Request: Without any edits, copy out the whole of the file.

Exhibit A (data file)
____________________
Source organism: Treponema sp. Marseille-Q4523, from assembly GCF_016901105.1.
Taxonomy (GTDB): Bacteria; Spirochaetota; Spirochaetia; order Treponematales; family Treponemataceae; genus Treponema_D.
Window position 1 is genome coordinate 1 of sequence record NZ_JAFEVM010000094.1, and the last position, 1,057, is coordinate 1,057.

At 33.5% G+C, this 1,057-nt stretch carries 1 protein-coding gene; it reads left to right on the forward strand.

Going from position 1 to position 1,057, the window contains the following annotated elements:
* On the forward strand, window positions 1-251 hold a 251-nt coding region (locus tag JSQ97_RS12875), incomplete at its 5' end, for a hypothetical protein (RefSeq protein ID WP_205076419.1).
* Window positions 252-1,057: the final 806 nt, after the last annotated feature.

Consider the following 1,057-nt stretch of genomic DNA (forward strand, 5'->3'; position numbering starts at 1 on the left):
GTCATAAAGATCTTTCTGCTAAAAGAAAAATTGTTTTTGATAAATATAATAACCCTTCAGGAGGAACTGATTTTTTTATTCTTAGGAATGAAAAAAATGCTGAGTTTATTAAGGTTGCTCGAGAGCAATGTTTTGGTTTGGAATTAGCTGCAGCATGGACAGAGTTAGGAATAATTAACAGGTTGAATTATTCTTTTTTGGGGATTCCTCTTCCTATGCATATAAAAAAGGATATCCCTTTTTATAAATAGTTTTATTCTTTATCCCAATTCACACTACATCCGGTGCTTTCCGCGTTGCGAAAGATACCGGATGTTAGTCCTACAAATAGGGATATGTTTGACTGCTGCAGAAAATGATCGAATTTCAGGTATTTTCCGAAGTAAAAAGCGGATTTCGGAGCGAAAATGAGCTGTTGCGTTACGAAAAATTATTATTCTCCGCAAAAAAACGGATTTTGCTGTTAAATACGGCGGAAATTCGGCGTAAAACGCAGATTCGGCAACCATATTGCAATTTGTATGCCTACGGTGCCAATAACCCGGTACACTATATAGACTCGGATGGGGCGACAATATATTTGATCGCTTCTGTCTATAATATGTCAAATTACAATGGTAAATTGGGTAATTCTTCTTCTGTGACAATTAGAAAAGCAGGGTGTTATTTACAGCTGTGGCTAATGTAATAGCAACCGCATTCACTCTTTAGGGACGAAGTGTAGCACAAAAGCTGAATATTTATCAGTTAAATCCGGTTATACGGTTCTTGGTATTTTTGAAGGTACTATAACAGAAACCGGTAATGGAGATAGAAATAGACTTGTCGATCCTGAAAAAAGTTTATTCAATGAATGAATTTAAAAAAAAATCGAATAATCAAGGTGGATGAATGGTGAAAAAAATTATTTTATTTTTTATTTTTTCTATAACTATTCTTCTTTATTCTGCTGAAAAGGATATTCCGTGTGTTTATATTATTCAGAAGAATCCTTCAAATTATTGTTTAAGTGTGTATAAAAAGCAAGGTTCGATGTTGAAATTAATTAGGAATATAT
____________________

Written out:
Source organism: Treponema sp. Marseille-Q4523, from assembly GCF_016901105.1.
Taxonomy (GTDB): Bacteria; Spirochaetota; Spirochaetia; order Treponematales; family Treponemataceae; genus Treponema_D.
Window position 1 is genome coordinate 1 of sequence record NZ_JAFEVM010000094.1, and the last position, 1,057, is coordinate 1,057.

At 33.5% G+C, this 1,057-nt stretch carries 1 protein-coding gene; it reads left to right on the forward strand.

Going from position 1 to position 1,057, the window contains the following annotated elements:
* On the forward strand, window positions 1-251 hold a 251-nt coding region (locus tag JSQ97_RS12875), incomplete at its 5' end, for a hypothetical protein (RefSeq protein ID WP_205076419.1).
* Window positions 252-1,057: the final 806 nt, after the last annotated feature.

Consider the following 1,057-nt stretch of genomic DNA (forward strand, 5'->3'; position numbering starts at 1 on the left):
GTCATAAAGATCTTTCTGCTAAAAGAAAAATTGTTTTTGATAAATATAATAACCCTTCAGGAGGAACTGATTTTTTTATTCTTAGGAATGAAAAAAATGCTGAGTTTATTAAGGTTGCTCGAGAGCAATGTTTTGGTTTGGAATTAGCTGCAGCATGGACAGAGTTAGGAATAATTAACAGGTTGAATTATTCTTTTTTGGGGATTCCTCTTCCTATGCATATAAAAAAGGATATCCCTTTTTATAAATAGTTTTATTCTTTATCCCAATTCACACTACATCCGGTGCTTTCCGCGTTGCGAAAGATACCGGATGTTAGTCCTACAAATAGGGATATGTTTGACTGCTGCAGAAAATGATCGAATTTCAGGTATTTTCCGAAGTAAAAAGCGGATTTCGGAGCGAAAATGAGCTGTTGCGTTACGAAAAATTATTATTCTCCGCAAAAAAACGGATTTTGCTGTTAAATACGGCGGAAATTCGGCGTAAAACGCAGATTCGGCAACCATATTGCAATTTGTATGCCTACGGTGCCAATAACCCGGTACACTATATAGACTCGGATGGGGCGACAATATATTTGATCGCTTCTGTCTATAATATGTCAAATTACAATGGTAAATTGGGTAATTCTTCTTCTGTGACAATTAGAAAAGCAGGGTGTTATTTACAGCTGTGGCTAATGTAATAGCAACCGCATTCACTCTTTAGGGACGAAGTGTAGCACAAAAGCTGAATATTTATCAGTTAAATCCGGTTATACGGTTCTTGGTATTTTTGAAGGTACTATAACAGAAACCGGTAATGGAGATAGAAATAGACTTGTCGATCCTGAAAAAAGTTTATTCAATGAATGAATTTAAAAAAAAATCGAATAATCAAGGTGGATGAATGGTGAAAAAAATTATTTTATTTTTTATTTTTTCTATAACTATTCTTCTTTATTCTGCTGAAAAGGATATTCCGTGTGTTTATATTATTCAGAAGAATCCTTCAAATTATTGTTTAAGTGTGTATAAAAAGCAAGGTTCGATGTTGAAATTAATTAGGAATATAT